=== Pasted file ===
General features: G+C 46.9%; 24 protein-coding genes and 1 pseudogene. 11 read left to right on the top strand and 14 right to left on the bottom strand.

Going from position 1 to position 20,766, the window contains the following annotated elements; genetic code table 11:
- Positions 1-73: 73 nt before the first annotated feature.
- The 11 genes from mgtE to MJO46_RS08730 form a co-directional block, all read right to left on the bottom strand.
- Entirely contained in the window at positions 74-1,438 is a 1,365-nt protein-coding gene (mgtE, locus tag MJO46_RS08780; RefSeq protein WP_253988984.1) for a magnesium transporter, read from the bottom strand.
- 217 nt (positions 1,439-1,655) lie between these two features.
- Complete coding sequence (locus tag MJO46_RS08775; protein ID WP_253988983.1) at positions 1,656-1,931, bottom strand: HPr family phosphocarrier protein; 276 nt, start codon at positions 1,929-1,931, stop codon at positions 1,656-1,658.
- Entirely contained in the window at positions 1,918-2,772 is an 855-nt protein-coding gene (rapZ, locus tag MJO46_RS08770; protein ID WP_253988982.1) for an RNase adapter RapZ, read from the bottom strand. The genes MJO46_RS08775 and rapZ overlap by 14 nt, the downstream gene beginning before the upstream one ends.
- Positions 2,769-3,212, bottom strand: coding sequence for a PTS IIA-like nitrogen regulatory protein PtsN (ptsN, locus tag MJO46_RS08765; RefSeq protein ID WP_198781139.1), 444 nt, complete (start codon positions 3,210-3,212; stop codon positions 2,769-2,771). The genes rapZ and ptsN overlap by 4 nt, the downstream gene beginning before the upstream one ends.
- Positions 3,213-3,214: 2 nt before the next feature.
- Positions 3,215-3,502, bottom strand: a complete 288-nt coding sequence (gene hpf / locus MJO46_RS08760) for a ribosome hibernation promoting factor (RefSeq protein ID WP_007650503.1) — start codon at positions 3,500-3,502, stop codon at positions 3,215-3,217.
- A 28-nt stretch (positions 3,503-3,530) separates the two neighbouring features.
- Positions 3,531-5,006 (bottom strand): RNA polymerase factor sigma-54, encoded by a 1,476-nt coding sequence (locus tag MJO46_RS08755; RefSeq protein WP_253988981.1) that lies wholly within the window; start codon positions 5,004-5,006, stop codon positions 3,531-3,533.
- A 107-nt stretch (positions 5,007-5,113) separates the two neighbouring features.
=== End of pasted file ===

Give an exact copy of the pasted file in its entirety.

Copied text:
General features: G+C 46.9%; 24 protein-coding genes and 1 pseudogene. 11 read left to right on the top strand and 14 right to left on the bottom strand.

Going from position 1 to position 20,766, the window contains the following annotated elements; genetic code table 11:
- Positions 1-73: 73 nt before the first annotated feature.
- The 11 genes from mgtE to MJO46_RS08730 form a co-directional block, all read right to left on the bottom strand.
- Entirely contained in the window at positions 74-1,438 is a 1,365-nt protein-coding gene (mgtE, locus tag MJO46_RS08780; RefSeq protein WP_253988984.1) for a magnesium transporter, read from the bottom strand.
- 217 nt (positions 1,439-1,655) lie between these two features.
- Complete coding sequence (locus tag MJO46_RS08775; protein ID WP_253988983.1) at positions 1,656-1,931, bottom strand: HPr family phosphocarrier protein; 276 nt, start codon at positions 1,929-1,931, stop codon at positions 1,656-1,658.
- Entirely contained in the window at positions 1,918-2,772 is an 855-nt protein-coding gene (rapZ, locus tag MJO46_RS08770; protein ID WP_253988982.1) for an RNase adapter RapZ, read from the bottom strand. The genes MJO46_RS08775 and rapZ overlap by 14 nt, the downstream gene beginning before the upstream one ends.
- Positions 2,769-3,212, bottom strand: coding sequence for a PTS IIA-like nitrogen regulatory protein PtsN (ptsN, locus tag MJO46_RS08765; RefSeq protein ID WP_198781139.1), 444 nt, complete (start codon positions 3,210-3,212; stop codon positions 2,769-2,771). The genes rapZ and ptsN overlap by 4 nt, the downstream gene beginning before the upstream one ends.
- Positions 3,213-3,214: 2 nt before the next feature.
- Positions 3,215-3,502, bottom strand: a complete 288-nt coding sequence (gene hpf / locus MJO46_RS08760) for a ribosome hibernation promoting factor (RefSeq protein ID WP_007650503.1) — start codon at positions 3,500-3,502, stop codon at positions 3,215-3,217.
- A 28-nt stretch (positions 3,503-3,530) separates the two neighbouring features.
- Positions 3,531-5,006 (bottom strand): RNA polymerase factor sigma-54, encoded by a 1,476-nt coding sequence (locus tag MJO46_RS08755; RefSeq protein WP_253988981.1) that lies wholly within the window; start codon positions 5,004-5,006, stop codon positions 3,531-3,533.
- A 107-nt stretch (positions 5,007-5,113) separates the two neighbouring features.